Media Worth Consuming – March 2022

Jonathan Rochford

Narrow Road Capital

My top five articles across the month are:

  1. Reliance Industries has outfoxed Amazon by taking employees and store leases from a nearly bankrupt Indian retailer.
  2. Supply chain problems are throwing up bargains for discount stores.
  3. Aircraft lessors are resigned to losing almost all of the roughly 500 planes they have leased to Russian airlines, with a loss of $10 billion expected.
  4. Lenders to office towers are taking huge losses in major US cities.
  5. Recessions are helpful for economies as they restore discipline and reduce speculation.

Chart of the month – Do rate rises cause recessions?

The last year has seen the Consumer Price Index (CPI) in the US surge higher, but it has only been in the last three months that the Federal Reserve has indicated it will lift the overnight rate meaningfully. As the warnings of higher rates have increased, the old debate about whether increased interest rates cause recessions has enlivened. As the graph below from shows, the US CPI is at its highest level for 40 years with the pace of the increase particularly worrisome.

Keynesian economists tend to focus more on the short term impacts and thus generally believe that central banks raising interest rates too far causes recessions. Austrian economists tend to take a longer term view and see the excesses that preceded the interest rate increases as the cause of recessions. Whilst this can initially seem pedantic and technical, the conclusion reached has a significant impact on how central banks and governments respond to cycles; which can either exacerbate or flatten them.

The last 25 years has seen the Keynesian way of thinking dominate government and central bank policymaking. Central bank (electronic) money printing, ultra-low interest rates and substantial government deficits have all been used in increasing measure to try to eliminate recessions. At first, there was a limited impact on inflation which encouraged governments and central banks to stimulate further and allowed proponents of modern monetary theory (MMT) to claim there are no material constraints on governments printing and spending. It’s funny how MMT proponents have been far less vocal in the last year as US inflation has soared.

Those who undertake a cursory review of developed economies over the last 200 years will see that recessions are a regular part of economic life. Many introductory economics textbooks will talk of a 5-10 year business cycle with most of this being a gradual expansion phase followed by a short contraction phase. Participants in financial markets recognise this cycle as well, with the youngest workers often embracing the new developments (think cryptocurrencies and NFTs today, sub-prime loans in 2004-2007, technology stocks in 1998-2000) whilst old heads stay away and for a while look like fools missing out on the party. Recessions are the most effective way of clearing out the trash, reminding investors to focus on activities that make long term profits.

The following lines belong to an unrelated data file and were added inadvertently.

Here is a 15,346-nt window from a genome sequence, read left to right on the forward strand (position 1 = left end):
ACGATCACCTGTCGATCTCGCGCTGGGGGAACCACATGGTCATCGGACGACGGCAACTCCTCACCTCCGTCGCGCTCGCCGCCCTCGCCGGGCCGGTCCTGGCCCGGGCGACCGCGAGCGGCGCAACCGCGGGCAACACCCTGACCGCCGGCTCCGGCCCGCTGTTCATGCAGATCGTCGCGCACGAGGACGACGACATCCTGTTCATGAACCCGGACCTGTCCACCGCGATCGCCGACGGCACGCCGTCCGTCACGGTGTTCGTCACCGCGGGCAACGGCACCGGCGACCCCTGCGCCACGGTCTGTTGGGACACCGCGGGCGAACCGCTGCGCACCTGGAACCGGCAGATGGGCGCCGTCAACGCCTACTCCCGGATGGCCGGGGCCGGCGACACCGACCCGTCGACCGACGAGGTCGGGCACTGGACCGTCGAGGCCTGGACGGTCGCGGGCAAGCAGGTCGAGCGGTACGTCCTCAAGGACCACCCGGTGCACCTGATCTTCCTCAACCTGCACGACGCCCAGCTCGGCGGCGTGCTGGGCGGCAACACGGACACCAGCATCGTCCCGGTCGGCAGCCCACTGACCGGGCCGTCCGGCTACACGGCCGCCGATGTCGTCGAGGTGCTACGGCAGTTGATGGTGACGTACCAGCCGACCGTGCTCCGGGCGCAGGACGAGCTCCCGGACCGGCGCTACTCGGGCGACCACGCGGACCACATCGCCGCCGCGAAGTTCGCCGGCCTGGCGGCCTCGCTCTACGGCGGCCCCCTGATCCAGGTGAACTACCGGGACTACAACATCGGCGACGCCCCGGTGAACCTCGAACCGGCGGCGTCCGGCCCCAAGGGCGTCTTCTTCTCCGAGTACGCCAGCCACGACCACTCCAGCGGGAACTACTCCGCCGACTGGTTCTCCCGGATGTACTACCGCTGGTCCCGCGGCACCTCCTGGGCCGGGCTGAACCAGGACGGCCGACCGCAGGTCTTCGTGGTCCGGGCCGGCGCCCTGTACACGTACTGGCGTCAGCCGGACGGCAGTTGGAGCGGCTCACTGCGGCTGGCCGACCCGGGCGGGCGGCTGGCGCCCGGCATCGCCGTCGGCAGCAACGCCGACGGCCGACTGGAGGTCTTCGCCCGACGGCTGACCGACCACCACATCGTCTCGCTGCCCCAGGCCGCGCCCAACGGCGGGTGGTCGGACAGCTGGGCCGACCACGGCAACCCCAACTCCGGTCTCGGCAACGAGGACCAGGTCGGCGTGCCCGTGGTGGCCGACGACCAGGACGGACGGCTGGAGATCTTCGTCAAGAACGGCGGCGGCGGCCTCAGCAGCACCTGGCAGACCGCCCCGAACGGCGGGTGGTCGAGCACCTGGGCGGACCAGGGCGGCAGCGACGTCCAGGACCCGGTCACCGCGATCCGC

By seeking to eliminate or at least significantly reduce the severity of the recessions, governments and central banks have merely deferred the pain. Several cycles worth of malinvestment and government wastefulness have now accumulated, which together create the risk of a far more severe contraction. Excessive stimulus has given us low productivity and high inflation, with stagflation having the potential to linger for a decade or more (think Japan and Greece) if the existing approach remains.

The alternative approach is to take the medicine Paul Volcker style and allow the economy to be cleansed of excesses and exuberance. Central banks should allow quantitative easing to roll off without replacement and raise overnight interest rates to levels that allow citizens to earn a positive return after tax and inflation. (This implies that both inflation and tax levels need to reduce.) Significantly reduced government spending, taxation reform and productivity reform are the proven methods to generate long term growth.

Here’s the long list of the most interesting and under the radar articles I came across this month.


Excluding dividends, European stocks have gone backwards since the 2000 peak, which might explain why European shares look cheap compared to American stocks. Funds focussed on BRIC countries have taken large losses this year and have seen huge outflows. China has seen enormous economic growth in the last 30 years but its stock market has performed poorly. A Morgan Stanley derivatives trader has lost his job after losing tens of millions of dollars on derivatives linked to share dividends. A hedge fund specialising in block trades made a 76% return in its first year. Softbank’s gearing ratio is increasing as the value of its investments drops.

Hamilton Lane found that private equity and private credit have substantially outperformed their public equivalents in the last 20 years, but with more money flowing to the sectors can it last? The framework one manager uses to identify find long term, high growth companies. The advice an investment legend gave his daughter in 1994 on how to manage her money. Why more construction industry insolvencies are on the way for Australia.

An index of Russian stocks trading in London fell 98% in two weeks. Short sellers have made massive mark to market gains on Russian stocks but closing out the trades is problematic. Goldman Sachs and JP Morgan have been buying up Russian bonds at distressed prices. Credit Suisse asked investors to destroy documents relating to a securitisation of jet and yacht leases, with some of the underlying borrowers Russian oligarchs. India is happy to buy Russian oil at 30% discount to the Brent crude benchmark.

The collapse in Russian asset prices is a reminder of what can happen when you invest in dodgy countries. Investors were lulled into investing in Russia after 23 years of relative stability. Russia thought it had prepared for sanctions, but the financial sanctions undid much of the preparation. A Russian debt default now should be far more contained than the 1998 default but it will have to deal with the pari passu issue.